4 April 2019

Publication in Journal of Neuroscience

Possible link discovered between autism and formation of inhibitory synapses

Microscope image with green-coloured brain cells

Neurobiologists Cátia Frias and Corette Wierenga have studied the formation of inhibitory synapses, a complex process that occurs when the brain adapts. Their research uncovered an astonishing link to autism: one of the proteins involved, known as MET, is listed among so-called ‘risk factors for autism’, which means that errors in that protein are found in some people with autism. This shows that there may be ties between autism and the formation of inhibitory synapses. The results of the study were published in Journal of Neuroscience on 26 March.

“Our brain cells pass on information to one another via specialised connections we call synapses”, Wierenga explains. “The vast majority of them are ‘excitatory’, which means they increase the activity of the receiving neuron. But around 10-20% of them inhibit that activity. Scientists have only recently begun studying inhibitory synapses: until perhaps 10 years ago, they were considered not that interesting. But they actually turn out to be extremely important. Inhibitory synapses act like ‘directors’ that guide the brain’s excitatory synapses.”

Slices of mouse brain

Synapses are constantly being formed and taken down, for example when we learn new things. Wierenga and her colleagues examined the formation of inhibitory synapses using a special microscope that allowed them to observe live neurons in slices of mouse brain. The cells are made visible using fluorescent proteins (biological molecules) that turn them red or green. This two-photon microscope enabled the researchers to follow individual synapses and their changes.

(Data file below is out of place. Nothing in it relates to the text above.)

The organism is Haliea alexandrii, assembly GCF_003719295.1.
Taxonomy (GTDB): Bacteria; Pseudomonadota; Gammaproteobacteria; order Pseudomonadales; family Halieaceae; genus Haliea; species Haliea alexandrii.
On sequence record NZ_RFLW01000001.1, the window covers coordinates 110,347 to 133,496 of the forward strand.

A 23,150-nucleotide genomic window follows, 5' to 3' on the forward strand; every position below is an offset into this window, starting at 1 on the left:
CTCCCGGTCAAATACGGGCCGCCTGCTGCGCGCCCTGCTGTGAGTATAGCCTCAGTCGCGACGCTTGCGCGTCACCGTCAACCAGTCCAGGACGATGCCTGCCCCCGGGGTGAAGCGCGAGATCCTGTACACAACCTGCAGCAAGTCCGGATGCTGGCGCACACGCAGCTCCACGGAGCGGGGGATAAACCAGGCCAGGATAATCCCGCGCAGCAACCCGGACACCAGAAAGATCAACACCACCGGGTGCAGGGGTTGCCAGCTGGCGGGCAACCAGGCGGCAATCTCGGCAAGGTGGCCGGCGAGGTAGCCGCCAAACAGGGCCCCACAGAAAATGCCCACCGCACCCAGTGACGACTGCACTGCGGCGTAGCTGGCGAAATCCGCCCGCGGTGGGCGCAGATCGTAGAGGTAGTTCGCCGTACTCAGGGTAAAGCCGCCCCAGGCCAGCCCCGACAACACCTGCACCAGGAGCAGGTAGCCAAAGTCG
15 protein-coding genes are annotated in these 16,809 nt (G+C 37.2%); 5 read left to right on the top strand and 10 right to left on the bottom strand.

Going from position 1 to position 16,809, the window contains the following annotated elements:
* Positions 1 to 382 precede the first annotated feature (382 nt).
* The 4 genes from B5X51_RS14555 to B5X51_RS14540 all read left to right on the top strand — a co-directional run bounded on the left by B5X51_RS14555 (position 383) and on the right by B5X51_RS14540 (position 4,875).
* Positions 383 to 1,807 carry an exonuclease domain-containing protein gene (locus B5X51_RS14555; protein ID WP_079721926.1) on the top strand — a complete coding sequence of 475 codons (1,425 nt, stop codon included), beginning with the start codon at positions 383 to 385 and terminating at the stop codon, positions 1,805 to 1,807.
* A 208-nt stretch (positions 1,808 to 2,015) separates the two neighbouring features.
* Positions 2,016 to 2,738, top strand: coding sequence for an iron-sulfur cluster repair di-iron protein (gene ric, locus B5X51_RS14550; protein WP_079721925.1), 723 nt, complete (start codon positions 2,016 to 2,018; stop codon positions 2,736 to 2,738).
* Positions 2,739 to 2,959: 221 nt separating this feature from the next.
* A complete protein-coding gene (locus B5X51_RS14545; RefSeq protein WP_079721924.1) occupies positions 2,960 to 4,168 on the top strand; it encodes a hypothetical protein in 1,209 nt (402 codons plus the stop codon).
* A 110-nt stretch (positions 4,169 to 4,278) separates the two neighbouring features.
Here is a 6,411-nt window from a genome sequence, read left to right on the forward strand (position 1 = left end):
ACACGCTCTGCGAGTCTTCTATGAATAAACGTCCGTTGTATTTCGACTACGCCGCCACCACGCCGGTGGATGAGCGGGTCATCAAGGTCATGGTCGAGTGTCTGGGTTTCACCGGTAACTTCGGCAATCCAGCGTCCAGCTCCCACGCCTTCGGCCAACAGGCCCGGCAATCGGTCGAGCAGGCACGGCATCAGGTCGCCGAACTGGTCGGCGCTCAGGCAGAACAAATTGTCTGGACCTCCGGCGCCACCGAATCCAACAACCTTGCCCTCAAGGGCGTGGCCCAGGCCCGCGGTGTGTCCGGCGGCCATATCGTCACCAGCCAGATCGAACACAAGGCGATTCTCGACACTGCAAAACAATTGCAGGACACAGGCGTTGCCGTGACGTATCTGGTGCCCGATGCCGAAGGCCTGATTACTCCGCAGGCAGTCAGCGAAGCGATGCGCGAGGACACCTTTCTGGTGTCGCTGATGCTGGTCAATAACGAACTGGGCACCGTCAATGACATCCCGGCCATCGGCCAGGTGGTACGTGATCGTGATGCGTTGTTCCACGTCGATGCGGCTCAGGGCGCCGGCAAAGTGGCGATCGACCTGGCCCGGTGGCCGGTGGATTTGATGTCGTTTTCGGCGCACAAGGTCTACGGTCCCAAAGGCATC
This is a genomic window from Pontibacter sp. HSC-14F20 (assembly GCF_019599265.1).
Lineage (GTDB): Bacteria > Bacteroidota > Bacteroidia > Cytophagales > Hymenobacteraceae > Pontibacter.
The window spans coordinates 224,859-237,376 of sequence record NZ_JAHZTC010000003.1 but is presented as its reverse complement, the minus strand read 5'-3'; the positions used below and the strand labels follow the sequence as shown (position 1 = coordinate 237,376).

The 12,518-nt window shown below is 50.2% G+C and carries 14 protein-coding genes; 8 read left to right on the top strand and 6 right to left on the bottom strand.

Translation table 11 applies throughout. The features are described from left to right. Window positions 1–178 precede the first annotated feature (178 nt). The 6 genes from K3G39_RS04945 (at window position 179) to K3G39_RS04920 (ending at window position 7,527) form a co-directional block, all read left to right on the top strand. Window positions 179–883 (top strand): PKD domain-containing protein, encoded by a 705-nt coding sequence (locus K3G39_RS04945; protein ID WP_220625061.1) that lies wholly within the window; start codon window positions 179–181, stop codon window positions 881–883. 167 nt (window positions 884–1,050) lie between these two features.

In this brain slice, a few brain cells are coloured green. Blue/red dots indicate inhibitory synapses made onto green and uncoloured brain cells.

A snapshot every 10 minutes

By taking a ‘snapshot’ every 10 minutes for two hours, the researchers identified which synapses are stable and which ones are being formed or taken down. Wierenga: “We were able to determine that the formation of a new inhibitory synapse is not a simple on/off process, but rather a series of consecutive steps involving specific molecular events. We studied one specific route in detail, and found a surprising link to autism in the process. In the future, we want to continue examining these molecular processes.”


Semaphorin4D induces inhibitory synapse formation by rapid stabilization of presynaptic boutons via MET co-activation
Cátia P. Frias, Jian Liang, Tom Bresser, Lisa Scheefhals, Matthijs van Kesteren, René van Dorland, Hai Yin Hu, Anna Bodzeta, Paul M. P. van Bergen en Henegouwen, Casper C. Hoogenraad and Corette J. Wierenga
Journal of Neuroscience, 26 March 2019, DOI 10.1523/jneurosci.0215-19.2019